I have a Fujitsu Storeagebird 35EV840 which a Vista Home Premium lap top is refusing to recognise, either in Explorer or in Disk Management. I plugged the hard drive in to a Vista Ultimate machine, where it was recognised in disk management and a quick format meant it was visible.
If I can't see it in disk management, I'm a bit stuck as to what to do next. Any ideas?
and my post on 5-25-2009. Note that a brand new empty HDD will show ONLY in the LOWER RIGHT pane of Disk Management. You can work on it there.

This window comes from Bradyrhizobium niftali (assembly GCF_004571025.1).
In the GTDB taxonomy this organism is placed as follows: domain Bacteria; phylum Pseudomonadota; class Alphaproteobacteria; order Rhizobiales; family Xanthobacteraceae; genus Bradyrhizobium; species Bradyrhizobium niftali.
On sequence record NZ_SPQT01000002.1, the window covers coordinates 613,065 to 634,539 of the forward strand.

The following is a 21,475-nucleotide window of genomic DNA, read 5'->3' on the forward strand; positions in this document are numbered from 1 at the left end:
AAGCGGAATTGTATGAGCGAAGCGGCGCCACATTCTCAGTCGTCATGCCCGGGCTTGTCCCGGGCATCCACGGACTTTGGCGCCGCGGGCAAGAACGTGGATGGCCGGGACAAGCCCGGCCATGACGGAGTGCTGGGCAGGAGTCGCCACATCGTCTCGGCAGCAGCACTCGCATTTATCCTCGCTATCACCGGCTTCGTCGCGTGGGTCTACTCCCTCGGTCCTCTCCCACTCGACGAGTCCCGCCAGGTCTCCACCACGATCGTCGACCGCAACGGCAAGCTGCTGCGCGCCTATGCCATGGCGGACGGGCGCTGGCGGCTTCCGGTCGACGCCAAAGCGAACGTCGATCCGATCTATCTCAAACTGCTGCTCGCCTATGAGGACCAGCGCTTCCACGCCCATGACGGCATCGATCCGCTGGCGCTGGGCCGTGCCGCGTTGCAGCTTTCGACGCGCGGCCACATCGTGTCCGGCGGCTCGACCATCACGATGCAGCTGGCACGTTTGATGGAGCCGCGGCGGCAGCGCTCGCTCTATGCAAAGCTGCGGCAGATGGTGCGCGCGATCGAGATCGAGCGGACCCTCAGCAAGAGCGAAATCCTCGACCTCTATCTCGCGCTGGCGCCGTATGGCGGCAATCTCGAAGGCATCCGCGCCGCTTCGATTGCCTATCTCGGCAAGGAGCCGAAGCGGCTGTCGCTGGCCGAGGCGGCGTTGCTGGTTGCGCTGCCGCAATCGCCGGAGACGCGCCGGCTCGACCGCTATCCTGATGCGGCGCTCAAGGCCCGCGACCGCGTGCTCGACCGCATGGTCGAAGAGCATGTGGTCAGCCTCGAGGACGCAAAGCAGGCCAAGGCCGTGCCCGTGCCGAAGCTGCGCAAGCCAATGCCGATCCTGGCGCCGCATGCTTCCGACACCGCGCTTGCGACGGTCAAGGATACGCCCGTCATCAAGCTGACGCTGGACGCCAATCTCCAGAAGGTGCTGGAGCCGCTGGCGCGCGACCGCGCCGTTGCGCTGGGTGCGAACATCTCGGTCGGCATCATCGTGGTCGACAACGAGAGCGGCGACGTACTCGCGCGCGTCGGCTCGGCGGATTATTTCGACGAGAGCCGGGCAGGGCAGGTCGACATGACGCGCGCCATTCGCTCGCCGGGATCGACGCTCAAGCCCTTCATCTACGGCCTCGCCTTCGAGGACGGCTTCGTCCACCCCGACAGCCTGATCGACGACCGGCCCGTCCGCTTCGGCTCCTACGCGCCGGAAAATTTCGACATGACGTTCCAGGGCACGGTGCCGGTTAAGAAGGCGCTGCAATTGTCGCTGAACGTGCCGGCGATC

Now, that post was for someone whose drive had never been Partitioned and Formatted. However, you say you think you succeeded in formatting this HDD in another machine. I have to guess it also established a Partition, since that is required before a Format can be done. If you find that, with this drive mounted in the laptop, it shows in the the Lower Right pane of Disk Management, look at its horizontal block carefully. At the left end is a small label block. To the right is a large block representing the Partition you previously Created and Formatted. It will have info about the size of the Partition, its letter name, its File System, etc. Does it have a letter name? If not, RIGHT-click the Partition and give it one. Then back out of Disk Management and reboot. What about the File System? If it shows you NTFS or FAT32, you're probably OK. But if it shows you RAW, there is some corrupted info in the Partition data on the disk. In that case since you do not have any useful data on it yet, I suggest you start over. Right-click on the Partition and choose to Delete the Partition. Do this again if there are any other Partitions, until there are none. Then right-click again and Create a Primary Partition, setting its size to what you need - maybe all of the disk. If this will be just a data storage device, you do not need to make it bootable. If you are in a wizard you probably also have options to choose for the Format operation. Use an NTFS File System, and a Quick Format should be OK. When it's all done, back out of Disk Management and reboot.